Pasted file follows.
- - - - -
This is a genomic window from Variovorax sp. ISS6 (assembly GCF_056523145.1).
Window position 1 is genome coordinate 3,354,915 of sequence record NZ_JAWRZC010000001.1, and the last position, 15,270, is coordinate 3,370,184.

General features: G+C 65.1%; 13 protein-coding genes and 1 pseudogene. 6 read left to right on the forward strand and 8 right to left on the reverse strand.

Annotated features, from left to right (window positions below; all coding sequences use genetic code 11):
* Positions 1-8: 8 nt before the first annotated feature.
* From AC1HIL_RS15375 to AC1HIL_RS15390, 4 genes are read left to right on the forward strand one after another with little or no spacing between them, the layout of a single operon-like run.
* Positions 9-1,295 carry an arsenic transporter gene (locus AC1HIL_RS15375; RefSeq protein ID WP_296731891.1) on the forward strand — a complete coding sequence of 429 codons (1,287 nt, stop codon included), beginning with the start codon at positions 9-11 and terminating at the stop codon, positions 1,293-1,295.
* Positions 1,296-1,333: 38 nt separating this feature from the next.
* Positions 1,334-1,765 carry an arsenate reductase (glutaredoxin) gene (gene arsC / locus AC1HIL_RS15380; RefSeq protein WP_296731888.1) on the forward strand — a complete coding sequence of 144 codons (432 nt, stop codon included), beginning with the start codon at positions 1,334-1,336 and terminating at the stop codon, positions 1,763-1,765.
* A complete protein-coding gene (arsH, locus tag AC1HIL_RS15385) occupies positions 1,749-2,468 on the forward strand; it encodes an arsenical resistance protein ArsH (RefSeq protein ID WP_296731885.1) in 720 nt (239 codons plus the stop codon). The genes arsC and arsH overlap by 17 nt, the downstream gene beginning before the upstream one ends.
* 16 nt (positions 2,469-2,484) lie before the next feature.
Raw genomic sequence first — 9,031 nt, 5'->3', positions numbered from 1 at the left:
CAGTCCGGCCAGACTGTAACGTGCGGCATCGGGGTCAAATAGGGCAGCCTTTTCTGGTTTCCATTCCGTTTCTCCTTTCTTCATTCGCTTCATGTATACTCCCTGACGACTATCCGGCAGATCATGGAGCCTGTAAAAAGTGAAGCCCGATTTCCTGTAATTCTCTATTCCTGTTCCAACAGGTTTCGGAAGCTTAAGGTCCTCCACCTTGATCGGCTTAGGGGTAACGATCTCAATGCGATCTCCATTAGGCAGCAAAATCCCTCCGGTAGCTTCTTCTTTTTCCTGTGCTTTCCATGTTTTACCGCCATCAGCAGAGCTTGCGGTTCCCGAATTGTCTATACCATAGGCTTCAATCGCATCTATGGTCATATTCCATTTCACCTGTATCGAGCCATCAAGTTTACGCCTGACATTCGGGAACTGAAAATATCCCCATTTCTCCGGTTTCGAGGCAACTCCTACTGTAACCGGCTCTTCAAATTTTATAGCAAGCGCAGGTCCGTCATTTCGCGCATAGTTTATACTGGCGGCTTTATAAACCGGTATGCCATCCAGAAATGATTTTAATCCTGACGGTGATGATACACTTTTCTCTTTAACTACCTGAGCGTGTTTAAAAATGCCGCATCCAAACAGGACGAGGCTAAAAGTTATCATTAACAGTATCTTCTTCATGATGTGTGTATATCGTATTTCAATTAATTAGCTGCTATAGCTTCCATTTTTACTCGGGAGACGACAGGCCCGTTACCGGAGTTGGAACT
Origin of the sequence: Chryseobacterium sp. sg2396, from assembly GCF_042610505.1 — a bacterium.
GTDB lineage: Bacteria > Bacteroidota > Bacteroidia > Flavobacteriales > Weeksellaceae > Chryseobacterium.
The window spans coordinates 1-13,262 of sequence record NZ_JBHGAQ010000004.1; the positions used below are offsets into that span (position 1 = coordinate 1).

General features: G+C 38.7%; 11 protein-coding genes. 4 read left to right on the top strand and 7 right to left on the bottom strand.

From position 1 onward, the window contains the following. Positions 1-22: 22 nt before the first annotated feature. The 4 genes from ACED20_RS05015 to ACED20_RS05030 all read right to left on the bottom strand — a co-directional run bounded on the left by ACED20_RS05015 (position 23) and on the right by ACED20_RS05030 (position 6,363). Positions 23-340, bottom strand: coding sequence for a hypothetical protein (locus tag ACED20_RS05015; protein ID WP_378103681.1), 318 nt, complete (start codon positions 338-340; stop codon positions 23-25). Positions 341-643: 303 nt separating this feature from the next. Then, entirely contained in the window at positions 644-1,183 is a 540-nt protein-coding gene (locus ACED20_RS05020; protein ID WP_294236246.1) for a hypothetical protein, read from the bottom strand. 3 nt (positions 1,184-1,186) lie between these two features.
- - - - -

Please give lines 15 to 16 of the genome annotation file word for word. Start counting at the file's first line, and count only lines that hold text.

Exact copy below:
GTDB lineage: Bacteria > Bacteroidota > Bacteroidia > Flavobacteriales > Weeksellaceae > Chryseobacterium.
The window spans coordinates 1-13,262 of sequence record NZ_JBHGAQ010000004.1; the positions used below are offsets into that span (position 1 = coordinate 1).